As part of the company's policy to provide its customers with a "gilt-edge" to their investment, the company, through Lustiger, maintained both an exchange policy and a refund policy. Under the exchange policy, customers who had purchased lots in the ten units within which the company had not installed roads, staked lots, or provided parcel identification markers, could trade for property in the "improved" building area. The trade cost the customer nothing, provided he built within five years of the exchange; otherwise, the customer only received credit for his equity in the unimproved unit against the higher purchase price for a lot in the building area. Under the refund policy, if for any reason a customer changed his mind or was not completely satisfied within thirty days, his money was returned without question.2

386 F.2d 135

The advertising brochure which Lustiger had the company distribute, entitled "Join Us for Pleasure and Profit at Lake Mead City," contained numerous statements describing the asserted advantages of Lake Mead City. In addition, the brochure contained many photographs purporting to depict scenes in the area. Sales generated by this extensive advertising program continued until May, 1962. At that time the advertising campaign was discontinued as the result of litigation over the company's title to the land. By March 10, 1962, three thousand lots had been sold.

Paragraphs 7 through 11 of Count I of the indictment, made applicable to all counts, charge that Lustiger's advertising materials contained misleading, deceptive, false and fraudulent pretenses, representations and promises concerning the property. These paragraphs further charge that these alleged misleading, deceptive, false and fraudulent pretenses were part of a scheme by Lustiger to defraud land purchasers.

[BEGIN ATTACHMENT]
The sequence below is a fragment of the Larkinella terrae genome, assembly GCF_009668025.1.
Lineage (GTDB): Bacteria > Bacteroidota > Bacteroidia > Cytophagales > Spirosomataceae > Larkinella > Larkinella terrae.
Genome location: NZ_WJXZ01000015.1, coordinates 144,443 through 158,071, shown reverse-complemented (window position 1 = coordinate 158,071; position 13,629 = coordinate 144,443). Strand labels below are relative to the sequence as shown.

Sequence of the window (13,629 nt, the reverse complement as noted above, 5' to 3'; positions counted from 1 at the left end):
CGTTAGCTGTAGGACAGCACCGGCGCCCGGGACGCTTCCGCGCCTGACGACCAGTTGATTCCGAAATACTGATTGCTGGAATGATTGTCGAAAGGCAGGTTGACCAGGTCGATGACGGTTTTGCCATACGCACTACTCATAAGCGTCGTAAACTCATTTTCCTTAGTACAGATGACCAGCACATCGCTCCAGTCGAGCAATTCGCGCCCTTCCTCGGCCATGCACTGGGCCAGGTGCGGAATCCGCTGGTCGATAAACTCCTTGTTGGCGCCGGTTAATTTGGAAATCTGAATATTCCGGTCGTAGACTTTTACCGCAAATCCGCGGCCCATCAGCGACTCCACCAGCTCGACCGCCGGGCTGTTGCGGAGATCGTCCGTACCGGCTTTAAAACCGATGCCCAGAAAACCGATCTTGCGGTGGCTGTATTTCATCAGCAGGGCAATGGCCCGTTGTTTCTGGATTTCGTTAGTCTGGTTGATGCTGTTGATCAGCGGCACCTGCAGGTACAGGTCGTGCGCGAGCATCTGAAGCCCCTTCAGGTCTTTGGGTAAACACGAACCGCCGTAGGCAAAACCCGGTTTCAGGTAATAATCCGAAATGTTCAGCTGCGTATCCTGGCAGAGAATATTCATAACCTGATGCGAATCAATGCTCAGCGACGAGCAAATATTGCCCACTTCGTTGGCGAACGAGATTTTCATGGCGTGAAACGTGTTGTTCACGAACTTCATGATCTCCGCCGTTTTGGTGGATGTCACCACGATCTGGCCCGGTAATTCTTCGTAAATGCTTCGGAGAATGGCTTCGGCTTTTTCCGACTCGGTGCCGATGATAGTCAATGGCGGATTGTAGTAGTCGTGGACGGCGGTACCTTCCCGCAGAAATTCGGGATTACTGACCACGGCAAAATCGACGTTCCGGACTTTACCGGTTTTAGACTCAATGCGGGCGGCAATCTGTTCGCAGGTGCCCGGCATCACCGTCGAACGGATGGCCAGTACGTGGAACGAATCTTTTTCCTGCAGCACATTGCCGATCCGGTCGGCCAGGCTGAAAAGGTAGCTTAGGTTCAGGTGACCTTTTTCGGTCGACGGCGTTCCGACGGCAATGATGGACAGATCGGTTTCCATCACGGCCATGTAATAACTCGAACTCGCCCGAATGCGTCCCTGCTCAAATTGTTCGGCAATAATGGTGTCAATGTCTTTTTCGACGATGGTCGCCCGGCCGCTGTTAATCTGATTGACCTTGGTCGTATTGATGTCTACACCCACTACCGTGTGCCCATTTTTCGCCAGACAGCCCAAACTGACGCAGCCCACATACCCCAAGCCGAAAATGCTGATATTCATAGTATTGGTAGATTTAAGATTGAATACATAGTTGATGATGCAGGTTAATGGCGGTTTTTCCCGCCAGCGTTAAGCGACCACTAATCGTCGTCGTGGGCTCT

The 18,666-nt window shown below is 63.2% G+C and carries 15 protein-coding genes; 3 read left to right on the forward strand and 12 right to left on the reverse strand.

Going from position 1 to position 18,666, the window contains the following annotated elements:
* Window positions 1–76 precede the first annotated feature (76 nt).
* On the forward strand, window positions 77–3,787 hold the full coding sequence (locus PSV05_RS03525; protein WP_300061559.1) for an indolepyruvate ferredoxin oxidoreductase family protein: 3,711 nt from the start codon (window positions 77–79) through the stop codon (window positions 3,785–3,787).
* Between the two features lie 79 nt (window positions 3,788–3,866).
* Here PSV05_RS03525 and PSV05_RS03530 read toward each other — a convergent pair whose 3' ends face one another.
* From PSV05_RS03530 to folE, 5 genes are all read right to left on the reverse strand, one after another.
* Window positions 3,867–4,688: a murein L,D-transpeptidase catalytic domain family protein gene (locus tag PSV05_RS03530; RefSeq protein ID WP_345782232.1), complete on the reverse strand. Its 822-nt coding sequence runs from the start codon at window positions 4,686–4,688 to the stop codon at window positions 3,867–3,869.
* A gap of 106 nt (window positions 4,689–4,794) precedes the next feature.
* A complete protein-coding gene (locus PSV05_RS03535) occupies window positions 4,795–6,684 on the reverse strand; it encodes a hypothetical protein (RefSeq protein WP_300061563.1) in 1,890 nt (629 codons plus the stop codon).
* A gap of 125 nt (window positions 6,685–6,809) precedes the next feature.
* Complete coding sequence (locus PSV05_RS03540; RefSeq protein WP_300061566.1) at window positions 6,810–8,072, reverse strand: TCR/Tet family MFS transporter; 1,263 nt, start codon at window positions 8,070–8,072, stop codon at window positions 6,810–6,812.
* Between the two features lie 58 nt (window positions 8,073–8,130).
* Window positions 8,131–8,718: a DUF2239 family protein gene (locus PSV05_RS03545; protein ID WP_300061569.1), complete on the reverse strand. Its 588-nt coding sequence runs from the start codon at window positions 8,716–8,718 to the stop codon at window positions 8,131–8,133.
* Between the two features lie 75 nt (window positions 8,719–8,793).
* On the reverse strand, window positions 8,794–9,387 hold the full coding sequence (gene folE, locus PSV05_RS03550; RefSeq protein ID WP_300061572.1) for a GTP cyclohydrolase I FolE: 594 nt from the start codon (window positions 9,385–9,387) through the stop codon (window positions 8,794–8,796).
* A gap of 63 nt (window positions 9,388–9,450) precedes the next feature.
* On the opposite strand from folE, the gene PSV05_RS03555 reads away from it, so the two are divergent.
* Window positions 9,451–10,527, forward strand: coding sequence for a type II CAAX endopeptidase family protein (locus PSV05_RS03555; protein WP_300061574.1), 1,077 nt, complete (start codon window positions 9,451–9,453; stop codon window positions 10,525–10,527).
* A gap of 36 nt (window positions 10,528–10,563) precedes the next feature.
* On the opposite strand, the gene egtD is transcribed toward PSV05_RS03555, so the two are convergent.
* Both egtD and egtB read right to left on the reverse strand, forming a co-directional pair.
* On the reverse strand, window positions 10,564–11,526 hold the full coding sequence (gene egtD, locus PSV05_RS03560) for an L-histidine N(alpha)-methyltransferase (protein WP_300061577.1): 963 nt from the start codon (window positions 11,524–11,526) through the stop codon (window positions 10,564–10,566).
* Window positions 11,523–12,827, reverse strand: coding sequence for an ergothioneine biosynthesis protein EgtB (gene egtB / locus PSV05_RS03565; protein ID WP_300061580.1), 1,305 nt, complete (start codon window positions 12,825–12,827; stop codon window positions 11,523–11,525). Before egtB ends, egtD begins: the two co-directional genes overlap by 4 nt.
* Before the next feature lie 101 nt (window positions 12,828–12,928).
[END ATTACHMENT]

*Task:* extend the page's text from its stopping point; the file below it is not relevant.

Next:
The alleged verbal and photographic statements of this kind pertained to such matters as investment potential, status as a "planned community," desirability of location, favorable deed restrictions, character as a "resort area," quality as compared to other Arizona land, proximity to Lake Mead National Recreation Area, proximity to water sports, presence of a "Joshua tree forest," access, proximity to Kingman, Arizona, availability of power and telephone facilities, adequacy of domestic water supply, surveys and platting, existence of houses in the Lake Mead City development, care taken in choosing lots for individual purchasers, prospective price increases because of rapidly increasing values, and scarcity of remaining lots.

In addition to statements of the kind described above, the indictment charges that Lustiger failed to disclose the following material facts: all units of the development were located in odd-numbered sections, widely scattered in five different townships; the alternate even numbered sections, owned by the federal government, were used for grazing; many units had rocky hills and unbridged natural drainage washes; only a few units had convenient access; the nearest available power and telephone lines were many miles away; most units did not have street signs, lot corner markers or lot identification markers; and some units were many miles from a domestic water supply.

On this appeal Lustiger argues that some of the asserted statements and concealments listed above did not involve material facts. As to the remainder, Lustiger contends the evidence failed to establish that the representation of a material fact was false, or that a material fact had been fraudulently concealed. Further, he contends that all the statements constituted only "seller's puffing," and were not sufficient to establish a scheme to defraud land purchasers.

Lustiger did not request the trial court to find the facts specially, as he might have done under Rule 23(c), Federal Rules of Criminal Procedure, and no special findings were entered. It follows that we must assume that the trial court found in favor of the Government with respect to each and every alleged statement or concealment relied upon by the Government.

386 F.2d 136

This being the case, Lustiger cannot obtain reversal on the ground that some of the representations or concealments of material fact relied upon by the Government were not proved to be false, misleading or deceptive. As long as a sufficient number of the statements were shown to be knowingly false, deceptive or misleading to permit the trial court to infer that defendant intentionally engaged in a scheme to defraud, the conviction must be affirmed. Ballard v. United States, 9 Cir., 138 F.2d 540, 545.